Tuesday, October 3, 2006
Traditional law, which views land use as a matter of only “local” concern, creates some perverse effects in our modern and mobile age. The city of Stafford, Texas, an exurb of Houston, is becoming alarmed because it has too much of one kind of land use: churches. There are more than 50 places of worship in the city of less than 20,000; most of the worshipers –- and there are Buddhist temples and Hindu centers as well as Christian churches –- come from outside of Stafford. Dependent on sales taxes and business taxes, Stafford faces a budget crisis because so much of its land is used by non-revenue-raising religious establishments.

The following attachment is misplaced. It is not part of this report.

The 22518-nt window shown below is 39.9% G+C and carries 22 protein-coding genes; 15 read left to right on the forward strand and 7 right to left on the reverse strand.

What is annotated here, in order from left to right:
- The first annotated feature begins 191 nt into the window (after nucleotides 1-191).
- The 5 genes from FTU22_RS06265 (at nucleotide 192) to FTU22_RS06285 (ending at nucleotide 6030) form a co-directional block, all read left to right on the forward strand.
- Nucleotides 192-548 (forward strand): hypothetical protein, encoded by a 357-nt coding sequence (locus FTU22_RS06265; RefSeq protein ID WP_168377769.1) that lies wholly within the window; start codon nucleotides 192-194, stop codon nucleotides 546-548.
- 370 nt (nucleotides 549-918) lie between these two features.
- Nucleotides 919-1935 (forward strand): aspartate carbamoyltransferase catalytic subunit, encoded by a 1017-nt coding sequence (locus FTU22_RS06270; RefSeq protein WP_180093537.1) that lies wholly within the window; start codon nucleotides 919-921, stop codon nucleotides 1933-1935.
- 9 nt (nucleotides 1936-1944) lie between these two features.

What’s the solution to this dilemma? A new law that tries to cut back on the number of churches? Using eminent domain to condemn some houses of worship? None of these legal measures makes much sense, and all of them risk conflict with the first amendment’s right to exercise religion freely. The only long-term solution to Stafford’s problem –- or similar dilemmas of cities with too many homeless people, or not enough wealthy business taxpayers -– is for state governments to enact laws requiring revenue-sharing within metro areas, or other forms of metropolitan government. Radical? Perhaps, but it is even more troublesome to stick to the old-fashioned view (plainly erroneous in the case of Stafford’s religious commuters) that ones city’s land use laws affect that city only.